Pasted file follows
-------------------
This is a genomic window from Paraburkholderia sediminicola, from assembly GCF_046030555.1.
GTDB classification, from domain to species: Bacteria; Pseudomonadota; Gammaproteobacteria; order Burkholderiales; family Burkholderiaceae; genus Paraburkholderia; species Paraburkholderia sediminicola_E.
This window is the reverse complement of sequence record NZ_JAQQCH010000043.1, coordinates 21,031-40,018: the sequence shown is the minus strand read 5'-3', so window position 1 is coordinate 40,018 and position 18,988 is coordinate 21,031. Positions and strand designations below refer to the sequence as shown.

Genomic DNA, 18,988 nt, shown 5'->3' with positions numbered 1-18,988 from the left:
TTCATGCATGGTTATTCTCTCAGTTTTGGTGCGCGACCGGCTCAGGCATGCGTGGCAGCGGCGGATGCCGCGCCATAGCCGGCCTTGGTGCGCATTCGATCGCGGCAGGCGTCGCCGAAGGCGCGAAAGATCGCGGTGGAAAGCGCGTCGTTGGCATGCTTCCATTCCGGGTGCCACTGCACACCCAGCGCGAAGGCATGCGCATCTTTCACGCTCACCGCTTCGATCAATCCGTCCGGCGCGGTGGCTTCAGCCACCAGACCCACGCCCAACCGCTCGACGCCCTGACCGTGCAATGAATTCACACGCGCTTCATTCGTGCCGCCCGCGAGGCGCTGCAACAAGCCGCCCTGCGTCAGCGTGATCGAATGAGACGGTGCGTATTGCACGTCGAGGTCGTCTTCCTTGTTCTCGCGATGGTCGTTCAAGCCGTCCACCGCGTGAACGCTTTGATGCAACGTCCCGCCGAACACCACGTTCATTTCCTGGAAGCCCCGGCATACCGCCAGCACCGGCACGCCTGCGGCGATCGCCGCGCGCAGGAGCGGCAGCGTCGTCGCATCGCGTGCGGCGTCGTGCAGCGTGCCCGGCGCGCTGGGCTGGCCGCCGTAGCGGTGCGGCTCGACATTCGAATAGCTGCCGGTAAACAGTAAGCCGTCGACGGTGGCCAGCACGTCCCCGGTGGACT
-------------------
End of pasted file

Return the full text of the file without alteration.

This is a genomic window from Paraburkholderia sediminicola, from assembly GCF_046030555.1.
GTDB classification, from domain to species: Bacteria; Pseudomonadota; Gammaproteobacteria; order Burkholderiales; family Burkholderiaceae; genus Paraburkholderia; species Paraburkholderia sediminicola_E.
This window is the reverse complement of sequence record NZ_JAQQCH010000043.1, coordinates 21,031-40,018: the sequence shown is the minus strand read 5'-3', so window position 1 is coordinate 40,018 and position 18,988 is coordinate 21,031. Positions and strand designations below refer to the sequence as shown.

Genomic DNA, 18,988 nt, shown 5'->3' with positions numbered 1-18,988 from the left:
TTCATGCATGGTTATTCTCTCAGTTTTGGTGCGCGACCGGCTCAGGCATGCGTGGCAGCGGCGGATGCCGCGCCATAGCCGGCCTTGGTGCGCATTCGATCGCGGCAGGCGTCGCCGAAGGCGCGAAAGATCGCGGTGGAAAGCGCGTCGTTGGCATGCTTCCATTCCGGGTGCCACTGCACACCCAGCGCGAAGGCATGCGCATCTTTCACGCTCACCGCTTCGATCAATCCGTCCGGCGCGGTGGCTTCAGCCACCAGACCCACGCCCAACCGCTCGACGCCCTGACCGTGCAATGAATTCACACGCGCTTCATTCGTGCCGCCCGCGAGGCGCTGCAACAAGCCGCCCTGCGTCAGCGTGATCGAATGAGACGGTGCGTATTGCACGTCGAGGTCGTCTTCCTTGTTCTCGCGATGGTCGTTCAAGCCGTCCACCGCGTGAACGCTTTGATGCAACGTCCCGCCGAACACCACGTTCATTTCCTGGAAGCCCCGGCATACCGCCAGCACCGGCACGCCTGCGGCGATCGCCGCGCGCAGGAGCGGCAGCGTCGTCGCATCGCGTGCGGCGTCGTGCAGCGTGCCCGGCGCGCTGGGCTGGCCGCCGTAGCGGTGCGGCTCGACATTCGAATAGCTGCCGGTAAACAGTAAGCCGTCGACGGTGGCCAGCACGTCCCCGGTGGACT